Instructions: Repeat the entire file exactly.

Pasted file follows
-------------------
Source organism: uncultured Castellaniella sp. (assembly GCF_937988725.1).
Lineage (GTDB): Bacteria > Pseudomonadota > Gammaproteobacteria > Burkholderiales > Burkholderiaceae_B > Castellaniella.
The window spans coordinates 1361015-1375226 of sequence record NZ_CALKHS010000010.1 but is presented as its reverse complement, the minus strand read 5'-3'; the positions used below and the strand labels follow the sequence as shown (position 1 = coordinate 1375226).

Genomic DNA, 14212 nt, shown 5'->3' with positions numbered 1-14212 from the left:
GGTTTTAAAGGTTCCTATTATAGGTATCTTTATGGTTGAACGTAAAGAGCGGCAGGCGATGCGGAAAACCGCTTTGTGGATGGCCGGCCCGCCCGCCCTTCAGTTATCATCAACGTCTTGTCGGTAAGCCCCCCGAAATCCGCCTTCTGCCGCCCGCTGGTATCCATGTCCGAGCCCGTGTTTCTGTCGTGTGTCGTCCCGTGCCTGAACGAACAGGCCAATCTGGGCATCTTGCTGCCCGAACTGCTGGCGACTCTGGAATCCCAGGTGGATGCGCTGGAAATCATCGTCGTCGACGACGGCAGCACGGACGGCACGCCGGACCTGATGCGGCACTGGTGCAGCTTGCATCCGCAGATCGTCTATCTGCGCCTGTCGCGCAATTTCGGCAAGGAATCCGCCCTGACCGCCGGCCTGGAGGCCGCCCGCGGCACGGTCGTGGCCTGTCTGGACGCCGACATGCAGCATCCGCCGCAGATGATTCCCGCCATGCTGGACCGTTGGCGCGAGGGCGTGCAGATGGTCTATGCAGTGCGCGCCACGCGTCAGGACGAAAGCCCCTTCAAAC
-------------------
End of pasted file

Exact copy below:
Source organism: uncultured Castellaniella sp. (assembly GCF_937988725.1).
Lineage (GTDB): Bacteria > Pseudomonadota > Gammaproteobacteria > Burkholderiales > Burkholderiaceae_B > Castellaniella.
The window spans coordinates 1361015-1375226 of sequence record NZ_CALKHS010000010.1 but is presented as its reverse complement, the minus strand read 5'-3'; the positions used below and the strand labels follow the sequence as shown (position 1 = coordinate 1375226).

Genomic DNA, 14212 nt, shown 5'->3' with positions numbered 1-14212 from the left:
GGTTTTAAAGGTTCCTATTATAGGTATCTTTATGGTTGAACGTAAAGAGCGGCAGGCGATGCGGAAAACCGCTTTGTGGATGGCCGGCCCGCCCGCCCTTCAGTTATCATCAACGTCTTGTCGGTAAGCCCCCCGAAATCCGCCTTCTGCCGCCCGCTGGTATCCATGTCCGAGCCCGTGTTTCTGTCGTGTGTCGTCCCGTGCCTGAACGAACAGGCCAATCTGGGCATCTTGCTGCCCGAACTGCTGGCGACTCTGGAATCCCAGGTGGATGCGCTGGAAATCATCGTCGTCGACGACGGCAGCACGGACGGCACGCCGGACCTGATGCGGCACTGGTGCAGCTTGCATCCGCAGATCGTCTATCTGCGCCTGTCGCGCAATTTCGGCAAGGAATCCGCCCTGACCGCCGGCCTGGAGGCCGCCCGCGGCACGGTCGTGGCCTGTCTGGACGCCGACATGCAGCATCCGCCGCAGATGATTCCCGCCATGCTGGACCGTTGGCGCGAGGGCGTGCAGATGGTCTATGCAGTGCGCGCCACGCGTCAGGACGAAAGCCCCTTCAAAC